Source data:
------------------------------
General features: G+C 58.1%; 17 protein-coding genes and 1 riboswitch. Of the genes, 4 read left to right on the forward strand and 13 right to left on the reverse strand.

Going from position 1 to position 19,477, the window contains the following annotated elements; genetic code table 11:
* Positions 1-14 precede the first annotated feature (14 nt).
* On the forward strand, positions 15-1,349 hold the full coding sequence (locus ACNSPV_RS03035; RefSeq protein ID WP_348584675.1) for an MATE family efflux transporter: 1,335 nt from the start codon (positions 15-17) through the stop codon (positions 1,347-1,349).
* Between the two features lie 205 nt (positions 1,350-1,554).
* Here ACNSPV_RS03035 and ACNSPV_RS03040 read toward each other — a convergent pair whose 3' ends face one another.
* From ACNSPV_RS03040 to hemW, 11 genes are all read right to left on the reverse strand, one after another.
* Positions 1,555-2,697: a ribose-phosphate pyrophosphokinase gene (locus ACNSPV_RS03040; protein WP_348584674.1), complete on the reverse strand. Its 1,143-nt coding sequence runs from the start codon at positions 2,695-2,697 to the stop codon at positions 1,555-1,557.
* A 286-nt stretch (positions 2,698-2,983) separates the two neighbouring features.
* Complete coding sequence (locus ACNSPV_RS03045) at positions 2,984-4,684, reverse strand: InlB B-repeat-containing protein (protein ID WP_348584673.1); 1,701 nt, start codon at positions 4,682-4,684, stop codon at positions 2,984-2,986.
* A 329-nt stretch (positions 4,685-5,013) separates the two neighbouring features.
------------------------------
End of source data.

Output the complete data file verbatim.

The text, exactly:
General features: G+C 58.1%; 17 protein-coding genes and 1 riboswitch. Of the genes, 4 read left to right on the forward strand and 13 right to left on the reverse strand.

Going from position 1 to position 19,477, the window contains the following annotated elements; genetic code table 11:
* Positions 1-14 precede the first annotated feature (14 nt).
* On the forward strand, positions 15-1,349 hold the full coding sequence (locus ACNSPV_RS03035; RefSeq protein ID WP_348584675.1) for an MATE family efflux transporter: 1,335 nt from the start codon (positions 15-17) through the stop codon (positions 1,347-1,349).
* Between the two features lie 205 nt (positions 1,350-1,554).
* Here ACNSPV_RS03035 and ACNSPV_RS03040 read toward each other — a convergent pair whose 3' ends face one another.
* From ACNSPV_RS03040 to hemW, 11 genes are all read right to left on the reverse strand, one after another.
* Positions 1,555-2,697: a ribose-phosphate pyrophosphokinase gene (locus ACNSPV_RS03040; protein WP_348584674.1), complete on the reverse strand. Its 1,143-nt coding sequence runs from the start codon at positions 2,695-2,697 to the stop codon at positions 1,555-1,557.
* A 286-nt stretch (positions 2,698-2,983) separates the two neighbouring features.
* Complete coding sequence (locus ACNSPV_RS03045) at positions 2,984-4,684, reverse strand: InlB B-repeat-containing protein (protein ID WP_348584673.1); 1,701 nt, start codon at positions 4,682-4,684, stop codon at positions 2,984-2,986.
* A 329-nt stretch (positions 4,685-5,013) separates the two neighbouring features.